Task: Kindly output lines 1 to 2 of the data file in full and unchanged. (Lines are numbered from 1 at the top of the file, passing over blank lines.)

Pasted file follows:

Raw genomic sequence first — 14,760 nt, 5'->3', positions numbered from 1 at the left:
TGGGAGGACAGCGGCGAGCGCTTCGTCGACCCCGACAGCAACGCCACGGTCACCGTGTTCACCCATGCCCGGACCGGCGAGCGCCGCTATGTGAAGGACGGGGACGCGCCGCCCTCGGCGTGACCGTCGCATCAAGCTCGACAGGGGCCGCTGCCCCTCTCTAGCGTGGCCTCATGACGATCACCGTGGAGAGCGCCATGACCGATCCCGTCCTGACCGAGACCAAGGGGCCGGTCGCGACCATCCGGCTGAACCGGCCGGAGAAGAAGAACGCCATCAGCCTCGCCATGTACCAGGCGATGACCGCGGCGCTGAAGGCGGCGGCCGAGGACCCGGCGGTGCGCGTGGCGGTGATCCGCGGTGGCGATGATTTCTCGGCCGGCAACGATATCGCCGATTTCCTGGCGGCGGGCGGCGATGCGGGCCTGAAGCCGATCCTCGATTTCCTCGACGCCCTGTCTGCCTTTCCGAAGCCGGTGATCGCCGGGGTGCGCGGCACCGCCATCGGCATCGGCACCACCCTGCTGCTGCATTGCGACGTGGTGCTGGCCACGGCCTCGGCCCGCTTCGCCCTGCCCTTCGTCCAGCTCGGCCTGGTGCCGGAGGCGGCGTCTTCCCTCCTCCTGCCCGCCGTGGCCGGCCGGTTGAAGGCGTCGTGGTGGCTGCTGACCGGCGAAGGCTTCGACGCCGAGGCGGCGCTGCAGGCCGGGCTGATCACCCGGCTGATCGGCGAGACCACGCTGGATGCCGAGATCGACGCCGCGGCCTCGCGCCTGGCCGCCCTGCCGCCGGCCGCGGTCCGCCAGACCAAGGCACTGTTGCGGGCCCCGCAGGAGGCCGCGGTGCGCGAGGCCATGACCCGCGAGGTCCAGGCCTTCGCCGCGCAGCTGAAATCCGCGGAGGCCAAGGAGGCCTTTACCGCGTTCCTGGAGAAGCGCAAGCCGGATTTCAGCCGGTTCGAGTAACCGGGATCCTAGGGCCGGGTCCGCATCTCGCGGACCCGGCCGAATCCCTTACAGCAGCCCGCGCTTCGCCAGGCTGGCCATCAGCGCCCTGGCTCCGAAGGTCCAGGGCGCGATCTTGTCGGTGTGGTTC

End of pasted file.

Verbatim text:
Raw genomic sequence first — 14,760 nt, 5'->3', positions numbered from 1 at the left:
TGGGAGGACAGCGGCGAGCGCTTCGTCGACCCCGACAGCAACGCCACGGTCACCGTGTTCACCCATGCCCGGACCGGCGAGCGCCGCTATGTGAAGGACGGGGACGCGCCGCCCTCGGCGTGACCGTCGCATCAAGCTCGACAGGGGCCGCTGCCCCTCTCTAGCGTGGCCTCATGACGATCACCGTGGAGAGCGCCATGACCGATCCCGTCCTGACCGAGACCAAGGGGCCGGTCGCGACCATCCGGCTGAACCGGCCGGAGAAGAAGAACGCCATCAGCCTCGCCATGTACCAGGCGATGACCGCGGCGCTGAAGGCGGCGGCCGAGGACCCGGCGGTGCGCGTGGCGGTGATCCGCGGTGGCGATGATTTCTCGGCCGGCAACGATATCGCCGATTTCCTGGCGGCGGGCGGCGATGCGGGCCTGAAGCCGATCCTCGATTTCCTCGACGCCCTGTCTGCCTTTCCGAAGCCGGTGATCGCCGGGGTGCGCGGCACCGCCATCGGCATCGGCACCACCCTGCTGCTGCATTGCGACGTGGTGCTGGCCACGGCCTCGGCCCGCTTCGCCCTGCCCTTCGTCCAGCTCGGCCTGGTGCCGGAGGCGGCGTCTTCCCTCCTCCTGCCCGCCGTGGCCGGCCGGTTGAAGGCGTCGTGGTGGCTGCTGACCGGCGAAGGCTTCGACGCCGAGGCGGCGCTGCAGGCCGGGCTGATCACCCGGCTGATCGGCGAGACCACGCTGGATGCCGAGATCGACGCCGCGGCCTCGCGCCTGGCCGCCCTGCCGCCGGCCGCGGTCCGCCAGACCAAGGCACTGTTGCGGGCCCCGCAGGAGGCCGCGGTGCGCGAGGCCATGACCCGCGAGGTCCAGGCCTTCGCCGCGCAGCTGAAATCCGCGGAGGCCAAGGAGGCCTTTACCGCGTTCCTGGAGAAGCGCAAGCCGGATTTCAGCCGGTTCGAGTAACCGGGATCCTAGGGCCGGGTCCGCATCTCGCGGACCCGGCCGAATCCCTTACAGCAGCCCGCGCTTCGCCAGGCTGGCCATCAGCGCCCTGGCTCCGAAGGTCCAGGGCGCGATCTTGTCGGTGTGGTTC